"... my Grandfather [Stanley] married a woman [Constance] that was already here ... our families seem to tick, tick along without the implications of the Exclusion Act and the head tax ..."
Brian Joe from Burnaby, B.C., is the great-grandson of Chinese storeowner and former railway worker On Lee, who settled in Yale, B.C. On Lee was one of two shopkeepers (the other was Cheng Ging Butt) in the small town that boomed during the gold rush of the late 1850s and then again with the building of the Canadian Pacific Railway.
Brian's grandmother is On Lee's daughter, Constance, who was one of three daughters and three sons, all born in Yale. Brian's grandfather Stanley was born in China in 1867 - the year Canada was legislated into existence - and landed in British Columbia in 1883, at the age of 16, to work on the railway.
The family boomed in the next generation with Constance and Stanley having 13 children. One daughter married into the Cumyow family, headed by Won Alexander Cumyow, the first Canadian-born Chinese in 1861 in Port Douglas, B.C. Stanley and Constance moved to Vernon, in the fruit-growing Okanagan region. Most of their children would later move to Vancouver, but one son, Walter, Brian's father, stayed on in Vernon, where a small Chinese Canadian community was forming with the Kwong, Wong and Joe families at its core.next page >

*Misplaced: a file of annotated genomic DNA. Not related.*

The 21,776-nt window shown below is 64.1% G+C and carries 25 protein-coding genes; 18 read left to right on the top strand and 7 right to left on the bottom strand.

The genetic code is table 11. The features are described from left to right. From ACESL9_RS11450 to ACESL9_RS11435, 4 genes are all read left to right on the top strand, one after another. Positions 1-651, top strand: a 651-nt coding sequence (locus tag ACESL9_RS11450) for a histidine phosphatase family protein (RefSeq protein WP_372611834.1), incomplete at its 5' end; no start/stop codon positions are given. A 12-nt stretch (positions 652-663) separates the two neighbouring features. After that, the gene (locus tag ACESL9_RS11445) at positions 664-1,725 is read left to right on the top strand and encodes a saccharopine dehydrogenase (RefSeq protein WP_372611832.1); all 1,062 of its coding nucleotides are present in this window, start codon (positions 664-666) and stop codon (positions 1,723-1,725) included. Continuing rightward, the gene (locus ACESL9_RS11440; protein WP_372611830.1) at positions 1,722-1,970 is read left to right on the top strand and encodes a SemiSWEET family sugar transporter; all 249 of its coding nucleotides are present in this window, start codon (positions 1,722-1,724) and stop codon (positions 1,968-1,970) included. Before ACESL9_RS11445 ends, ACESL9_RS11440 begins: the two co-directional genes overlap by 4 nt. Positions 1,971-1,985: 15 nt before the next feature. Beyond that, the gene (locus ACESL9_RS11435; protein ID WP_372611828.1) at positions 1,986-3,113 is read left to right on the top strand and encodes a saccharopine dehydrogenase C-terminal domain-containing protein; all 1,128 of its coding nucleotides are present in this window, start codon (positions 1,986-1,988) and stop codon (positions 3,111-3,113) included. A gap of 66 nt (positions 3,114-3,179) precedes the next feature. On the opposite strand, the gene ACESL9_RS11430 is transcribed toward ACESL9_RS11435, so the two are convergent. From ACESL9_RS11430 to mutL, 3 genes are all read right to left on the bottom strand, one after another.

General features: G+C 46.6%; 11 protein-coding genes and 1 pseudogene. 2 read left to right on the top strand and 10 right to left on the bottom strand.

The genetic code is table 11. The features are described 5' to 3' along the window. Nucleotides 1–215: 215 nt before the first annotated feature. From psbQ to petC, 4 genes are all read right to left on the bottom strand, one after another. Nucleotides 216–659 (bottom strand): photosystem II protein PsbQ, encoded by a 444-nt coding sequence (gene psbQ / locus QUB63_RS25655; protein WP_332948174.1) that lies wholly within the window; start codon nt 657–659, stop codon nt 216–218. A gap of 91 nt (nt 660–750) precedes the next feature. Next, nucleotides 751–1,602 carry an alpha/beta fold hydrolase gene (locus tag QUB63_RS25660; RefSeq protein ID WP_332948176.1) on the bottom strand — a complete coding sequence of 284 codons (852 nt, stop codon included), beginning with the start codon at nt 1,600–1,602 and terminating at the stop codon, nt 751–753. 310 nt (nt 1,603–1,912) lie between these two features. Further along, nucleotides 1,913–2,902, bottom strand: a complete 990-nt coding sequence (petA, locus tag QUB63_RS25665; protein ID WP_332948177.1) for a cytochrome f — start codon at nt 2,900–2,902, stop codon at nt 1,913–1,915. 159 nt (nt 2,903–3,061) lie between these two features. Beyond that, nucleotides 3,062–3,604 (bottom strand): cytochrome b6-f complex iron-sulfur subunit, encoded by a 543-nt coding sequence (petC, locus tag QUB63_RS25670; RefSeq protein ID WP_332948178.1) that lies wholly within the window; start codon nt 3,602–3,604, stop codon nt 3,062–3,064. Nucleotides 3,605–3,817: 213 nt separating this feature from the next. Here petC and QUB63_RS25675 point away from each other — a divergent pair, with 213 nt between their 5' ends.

Born in Canada in 1916, but Chinese and without citizenship rights under Canadian law, Brian's father fought to be recognized as a Canadian. He tried to join the air force when World War II broke out, but was turned away because he was Chinese. He was able to enlist later, when more recruits were needed. "One of his best arguments was that, 'If I'm a tail-gunner on a plane and I shoot the enemy down, does he know who shot him?'" Brian says.< previous page